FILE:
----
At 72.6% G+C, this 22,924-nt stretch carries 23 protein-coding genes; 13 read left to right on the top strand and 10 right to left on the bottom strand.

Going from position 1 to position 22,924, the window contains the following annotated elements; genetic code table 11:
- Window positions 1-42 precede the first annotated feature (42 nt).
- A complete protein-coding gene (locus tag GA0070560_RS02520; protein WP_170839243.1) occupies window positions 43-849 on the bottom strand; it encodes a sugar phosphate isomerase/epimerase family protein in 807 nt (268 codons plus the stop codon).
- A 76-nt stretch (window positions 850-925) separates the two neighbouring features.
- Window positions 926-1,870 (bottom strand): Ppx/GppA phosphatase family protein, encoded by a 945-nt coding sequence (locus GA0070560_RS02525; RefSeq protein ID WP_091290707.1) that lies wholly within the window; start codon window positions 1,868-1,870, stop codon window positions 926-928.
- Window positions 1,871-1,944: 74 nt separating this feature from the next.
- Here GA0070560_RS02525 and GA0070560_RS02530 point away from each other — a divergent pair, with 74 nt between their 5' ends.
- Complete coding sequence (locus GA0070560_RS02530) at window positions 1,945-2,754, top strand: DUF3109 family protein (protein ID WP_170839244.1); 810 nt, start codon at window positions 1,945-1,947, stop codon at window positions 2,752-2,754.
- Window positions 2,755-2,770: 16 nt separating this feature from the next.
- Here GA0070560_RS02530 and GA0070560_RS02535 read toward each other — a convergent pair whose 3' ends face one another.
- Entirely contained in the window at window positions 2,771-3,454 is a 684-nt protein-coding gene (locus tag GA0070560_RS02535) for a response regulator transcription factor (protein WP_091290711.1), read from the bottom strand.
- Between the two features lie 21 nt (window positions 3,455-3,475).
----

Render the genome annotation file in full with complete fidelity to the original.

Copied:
At 72.6% G+C, this 22,924-nt stretch carries 23 protein-coding genes; 13 read left to right on the top strand and 10 right to left on the bottom strand.

Going from position 1 to position 22,924, the window contains the following annotated elements; genetic code table 11:
- Window positions 1-42 precede the first annotated feature (42 nt).
- A complete protein-coding gene (locus tag GA0070560_RS02520; protein WP_170839243.1) occupies window positions 43-849 on the bottom strand; it encodes a sugar phosphate isomerase/epimerase family protein in 807 nt (268 codons plus the stop codon).
- A 76-nt stretch (window positions 850-925) separates the two neighbouring features.
- Window positions 926-1,870 (bottom strand): Ppx/GppA phosphatase family protein, encoded by a 945-nt coding sequence (locus GA0070560_RS02525; RefSeq protein ID WP_091290707.1) that lies wholly within the window; start codon window positions 1,868-1,870, stop codon window positions 926-928.
- Window positions 1,871-1,944: 74 nt separating this feature from the next.
- Here GA0070560_RS02525 and GA0070560_RS02530 point away from each other — a divergent pair, with 74 nt between their 5' ends.
- Complete coding sequence (locus GA0070560_RS02530) at window positions 1,945-2,754, top strand: DUF3109 family protein (protein ID WP_170839244.1); 810 nt, start codon at window positions 1,945-1,947, stop codon at window positions 2,752-2,754.
- Window positions 2,755-2,770: 16 nt separating this feature from the next.
- Here GA0070560_RS02530 and GA0070560_RS02535 read toward each other — a convergent pair whose 3' ends face one another.
- Entirely contained in the window at window positions 2,771-3,454 is a 684-nt protein-coding gene (locus tag GA0070560_RS02535) for a response regulator transcription factor (protein WP_091290711.1), read from the bottom strand.
- Between the two features lie 21 nt (window positions 3,455-3,475).